Wisconsin’s Public Records Board has reversed a decision it made last year to change the state language describing transitory records, reverting back to its 2010 definition.
The board voted Monday afternoon to abandon new language it approved in August, which board members said sought to clarify what kinds of communications by public officials should be discarded and what kinds retained.
The language is a part of state policy and outlines the definition of what records managers call a “transitory record,” meaning it serves no long-term purpose and does not need to be kept. The language, and its respective policy, acts as a roadmap for public officials and records managers for what records they must save — and potentially turn over in a public records request — or trash.
Matt Blessing, the chairman of the board, and an archivist for the Wisconsin Historical Society, said the board will come up with a process for how to better update the language in its original transitory records description, which has been in place since 2010.
“We’ll address it in the future,” he said, following the board’s hearing Monday. The board may return at a future meeting with new language describing transitory records to be considered by the board, he said.
Changes are still necessary to clarify the definition of a transitory record because the board’s 2010 policy was “was vague and used professional jargon,” Blessing said.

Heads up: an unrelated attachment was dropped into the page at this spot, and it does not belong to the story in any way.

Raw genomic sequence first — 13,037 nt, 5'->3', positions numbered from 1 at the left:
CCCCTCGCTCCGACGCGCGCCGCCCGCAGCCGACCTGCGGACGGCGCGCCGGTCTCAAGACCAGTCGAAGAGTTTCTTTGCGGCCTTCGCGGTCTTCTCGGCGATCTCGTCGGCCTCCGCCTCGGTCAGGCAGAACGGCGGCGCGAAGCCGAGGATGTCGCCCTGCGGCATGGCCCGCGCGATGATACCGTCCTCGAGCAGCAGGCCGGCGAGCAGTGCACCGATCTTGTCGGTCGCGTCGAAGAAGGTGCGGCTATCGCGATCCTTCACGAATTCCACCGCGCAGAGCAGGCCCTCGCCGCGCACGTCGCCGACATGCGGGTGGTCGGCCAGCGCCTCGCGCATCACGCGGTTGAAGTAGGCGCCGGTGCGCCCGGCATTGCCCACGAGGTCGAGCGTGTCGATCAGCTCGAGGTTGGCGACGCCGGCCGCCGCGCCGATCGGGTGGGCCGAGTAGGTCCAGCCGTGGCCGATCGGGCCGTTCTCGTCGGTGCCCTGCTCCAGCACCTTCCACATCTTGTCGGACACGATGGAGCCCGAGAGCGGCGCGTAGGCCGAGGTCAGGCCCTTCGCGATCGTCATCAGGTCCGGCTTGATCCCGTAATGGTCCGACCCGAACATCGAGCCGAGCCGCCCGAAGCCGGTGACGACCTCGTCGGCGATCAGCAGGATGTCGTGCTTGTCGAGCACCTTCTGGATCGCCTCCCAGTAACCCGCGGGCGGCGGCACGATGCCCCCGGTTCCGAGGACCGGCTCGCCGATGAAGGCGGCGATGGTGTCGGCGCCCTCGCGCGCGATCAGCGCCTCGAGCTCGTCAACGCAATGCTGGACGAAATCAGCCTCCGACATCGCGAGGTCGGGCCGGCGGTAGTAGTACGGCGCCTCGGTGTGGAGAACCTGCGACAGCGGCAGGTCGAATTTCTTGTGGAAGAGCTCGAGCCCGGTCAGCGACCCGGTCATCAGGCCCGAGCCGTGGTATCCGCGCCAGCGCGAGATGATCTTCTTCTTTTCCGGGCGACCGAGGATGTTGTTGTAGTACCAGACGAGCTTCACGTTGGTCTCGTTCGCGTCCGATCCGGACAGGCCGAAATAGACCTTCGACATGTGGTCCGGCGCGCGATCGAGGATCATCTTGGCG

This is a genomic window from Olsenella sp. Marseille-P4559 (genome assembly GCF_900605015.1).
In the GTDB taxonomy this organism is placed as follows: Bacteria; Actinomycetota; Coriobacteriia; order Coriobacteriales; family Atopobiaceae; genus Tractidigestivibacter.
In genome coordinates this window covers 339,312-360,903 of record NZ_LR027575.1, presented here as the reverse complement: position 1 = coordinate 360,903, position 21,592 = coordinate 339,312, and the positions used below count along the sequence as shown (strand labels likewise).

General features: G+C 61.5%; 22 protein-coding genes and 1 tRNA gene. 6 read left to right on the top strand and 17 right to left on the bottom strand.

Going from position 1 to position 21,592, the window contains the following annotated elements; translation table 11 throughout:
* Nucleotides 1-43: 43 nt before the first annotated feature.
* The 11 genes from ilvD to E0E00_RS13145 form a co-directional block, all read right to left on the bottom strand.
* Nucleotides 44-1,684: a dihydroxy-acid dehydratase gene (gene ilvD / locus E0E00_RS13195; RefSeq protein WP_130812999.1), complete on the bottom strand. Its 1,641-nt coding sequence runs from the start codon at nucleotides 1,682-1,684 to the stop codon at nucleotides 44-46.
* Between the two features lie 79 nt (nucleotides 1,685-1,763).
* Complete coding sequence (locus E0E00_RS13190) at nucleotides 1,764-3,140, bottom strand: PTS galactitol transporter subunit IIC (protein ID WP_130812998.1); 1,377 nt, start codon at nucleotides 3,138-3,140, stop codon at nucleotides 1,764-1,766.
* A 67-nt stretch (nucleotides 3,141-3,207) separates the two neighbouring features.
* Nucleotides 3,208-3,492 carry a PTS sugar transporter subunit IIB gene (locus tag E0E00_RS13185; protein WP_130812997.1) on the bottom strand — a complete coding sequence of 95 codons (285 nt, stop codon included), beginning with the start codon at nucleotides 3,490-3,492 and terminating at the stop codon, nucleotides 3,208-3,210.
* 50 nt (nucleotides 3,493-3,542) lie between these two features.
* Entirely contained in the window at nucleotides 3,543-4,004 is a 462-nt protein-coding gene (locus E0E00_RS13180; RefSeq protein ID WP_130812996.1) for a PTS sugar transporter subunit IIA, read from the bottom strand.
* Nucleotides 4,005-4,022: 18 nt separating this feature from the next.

“It is imperative that each member of the board feel absolutely confident that the suggested revisions … offer clear and precise language and results in more cost effective management practices as is its statutory duty,” he said.
Under the original language, the board described transitory records as routine correspondence that did not involve policy. It did not list specific examples. The new language had added a list noting possible examples of transitory records, which it said could include emails to schedule or confirm meetings or events, committee agendas and minutes received by members on a distribution list, and recordings used in trainings. It is a record’s content that determines how long its kept, not its format, Blessing said.
That change in language, particularly the inclusion of a list of examples, ignited media and public scrutiny of what has historically been routine state records management. The Public Records Board, an eight-member appointed panel of records managers and attorneys, does not get paid and has operated with relatively little public notice, writing and updating policies on records retention for the last 68 years.
But the board came under a cascade of criticism after a Walker administration spokesman last year rejected requests for certain records. Department of Administration representatives had classified the governor’s visitor logs and text messages dealing with a failed $500,000 loan from Wisconsin Economic Development Corp. to a now-defunct business as “transitory.”
According to Public Records Board policy, visitor logs are considered public and should be retained. Text messages and emails are also required to be retained by public officials if they involve policy or business issues, according to the board's rules.
Newspaper editorials statewide said the change obstructed the public’s right to records. The Wisconsin Freedom of Information Council filed a formal complaint against the board with the Dane County District Attorney in December. The board has received calls and 1,874 comments criticizing its August decision.